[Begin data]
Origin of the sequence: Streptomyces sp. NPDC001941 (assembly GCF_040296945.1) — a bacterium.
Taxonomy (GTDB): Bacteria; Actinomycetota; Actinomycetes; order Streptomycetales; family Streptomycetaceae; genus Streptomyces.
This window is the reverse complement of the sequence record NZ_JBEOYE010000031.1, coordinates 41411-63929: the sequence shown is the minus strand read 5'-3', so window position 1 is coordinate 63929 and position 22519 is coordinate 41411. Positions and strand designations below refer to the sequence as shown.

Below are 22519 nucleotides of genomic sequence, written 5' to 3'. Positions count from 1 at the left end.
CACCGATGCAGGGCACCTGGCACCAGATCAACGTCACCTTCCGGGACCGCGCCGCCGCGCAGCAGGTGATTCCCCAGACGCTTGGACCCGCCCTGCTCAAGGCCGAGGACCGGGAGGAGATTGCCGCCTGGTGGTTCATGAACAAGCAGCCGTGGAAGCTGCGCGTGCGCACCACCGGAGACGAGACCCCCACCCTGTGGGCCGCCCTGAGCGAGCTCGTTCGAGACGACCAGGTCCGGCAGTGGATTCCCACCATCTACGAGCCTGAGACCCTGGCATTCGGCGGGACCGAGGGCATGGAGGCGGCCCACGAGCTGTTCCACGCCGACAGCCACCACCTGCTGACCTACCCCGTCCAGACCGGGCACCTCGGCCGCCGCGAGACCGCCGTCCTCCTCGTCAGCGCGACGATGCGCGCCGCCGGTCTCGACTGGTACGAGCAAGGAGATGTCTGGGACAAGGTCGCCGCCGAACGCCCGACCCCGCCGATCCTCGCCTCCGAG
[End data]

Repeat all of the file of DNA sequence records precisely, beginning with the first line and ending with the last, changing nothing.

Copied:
Origin of the sequence: Streptomyces sp. NPDC001941 (assembly GCF_040296945.1) — a bacterium.
Taxonomy (GTDB): Bacteria; Actinomycetota; Actinomycetes; order Streptomycetales; family Streptomycetaceae; genus Streptomyces.
This window is the reverse complement of the sequence record NZ_JBEOYE010000031.1, coordinates 41411-63929: the sequence shown is the minus strand read 5'-3', so window position 1 is coordinate 63929 and position 22519 is coordinate 41411. Positions and strand designations below refer to the sequence as shown.

Below are 22519 nucleotides of genomic sequence, written 5' to 3'. Positions count from 1 at the left end.
CACCGATGCAGGGCACCTGGCACCAGATCAACGTCACCTTCCGGGACCGCGCCGCCGCGCAGCAGGTGATTCCCCAGACGCTTGGACCCGCCCTGCTCAAGGCCGAGGACCGGGAGGAGATTGCCGCCTGGTGGTTCATGAACAAGCAGCCGTGGAAGCTGCGCGTGCGCACCACCGGAGACGAGACCCCCACCCTGTGGGCCGCCCTGAGCGAGCTCGTTCGAGACGACCAGGTCCGGCAGTGGATTCCCACCATCTACGAGCCTGAGACCCTGGCATTCGGCGGGACCGAGGGCATGGAGGCGGCCCACGAGCTGTTCCACGCCGACAGCCACCACCTGCTGACCTACCCCGTCCAGACCGGGCACCTCGGCCGCCGCGAGACCGCCGTCCTCCTCGTCAGCGCGACGATGCGCGCCGCCGGTCTCGACTGGTACGAGCAAGGAGATGTCTGGGACAAGGTCGCCGCCGAACGCCCGACCCCGCCGATCCTCGCCTCCGAG